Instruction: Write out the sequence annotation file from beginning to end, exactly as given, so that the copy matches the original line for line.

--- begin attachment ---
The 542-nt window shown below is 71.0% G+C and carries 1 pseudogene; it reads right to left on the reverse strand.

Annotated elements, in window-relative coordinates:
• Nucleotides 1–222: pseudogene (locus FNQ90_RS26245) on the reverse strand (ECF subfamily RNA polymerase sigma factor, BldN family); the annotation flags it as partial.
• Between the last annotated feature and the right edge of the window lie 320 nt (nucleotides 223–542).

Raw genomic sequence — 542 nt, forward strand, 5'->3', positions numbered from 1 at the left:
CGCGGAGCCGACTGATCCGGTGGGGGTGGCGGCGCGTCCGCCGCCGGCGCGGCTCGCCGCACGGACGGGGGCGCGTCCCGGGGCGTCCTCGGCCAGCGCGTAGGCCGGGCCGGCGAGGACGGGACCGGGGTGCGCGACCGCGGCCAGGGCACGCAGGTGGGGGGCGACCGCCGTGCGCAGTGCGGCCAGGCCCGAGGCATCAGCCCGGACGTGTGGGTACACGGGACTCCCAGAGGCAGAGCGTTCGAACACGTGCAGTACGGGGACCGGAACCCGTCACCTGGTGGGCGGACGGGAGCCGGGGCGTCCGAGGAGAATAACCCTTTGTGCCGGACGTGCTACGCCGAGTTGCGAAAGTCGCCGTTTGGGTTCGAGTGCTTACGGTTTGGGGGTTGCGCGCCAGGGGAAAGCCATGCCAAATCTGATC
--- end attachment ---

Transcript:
The 542-nt window shown below is 71.0% G+C and carries 1 pseudogene; it reads right to left on the reverse strand.

Annotated elements, in window-relative coordinates:
• Nucleotides 1–222: pseudogene (locus FNQ90_RS26245) on the reverse strand (ECF subfamily RNA polymerase sigma factor, BldN family); the annotation flags it as partial.
• Between the last annotated feature and the right edge of the window lie 320 nt (nucleotides 223–542).

Raw genomic sequence — 542 nt, forward strand, 5'->3', positions numbered from 1 at the left:
CGCGGAGCCGACTGATCCGGTGGGGGTGGCGGCGCGTCCGCCGCCGGCGCGGCTCGCCGCACGGACGGGGGCGCGTCCCGGGGCGTCCTCGGCCAGCGCGTAGGCCGGGCCGGCGAGGACGGGACCGGGGTGCGCGACCGCGGCCAGGGCACGCAGGTGGGGGGCGACCGCCGTGCGCAGTGCGGCCAGGCCCGAGGCATCAGCCCGGACGTGTGGGTACACGGGACTCCCAGAGGCAGAGCGTTCGAACACGTGCAGTACGGGGACCGGAACCCGTCACCTGGTGGGCGGACGGGAGCCGGGGCGTCCGAGGAGAATAACCCTTTGTGCCGGACGTGCTACGCCGAGTTGCGAAAGTCGCCGTTTGGGTTCGAGTGCTTACGGTTTGGGGGTTGCGCGCCAGGGGAAAGCCATGCCAAATCTGATC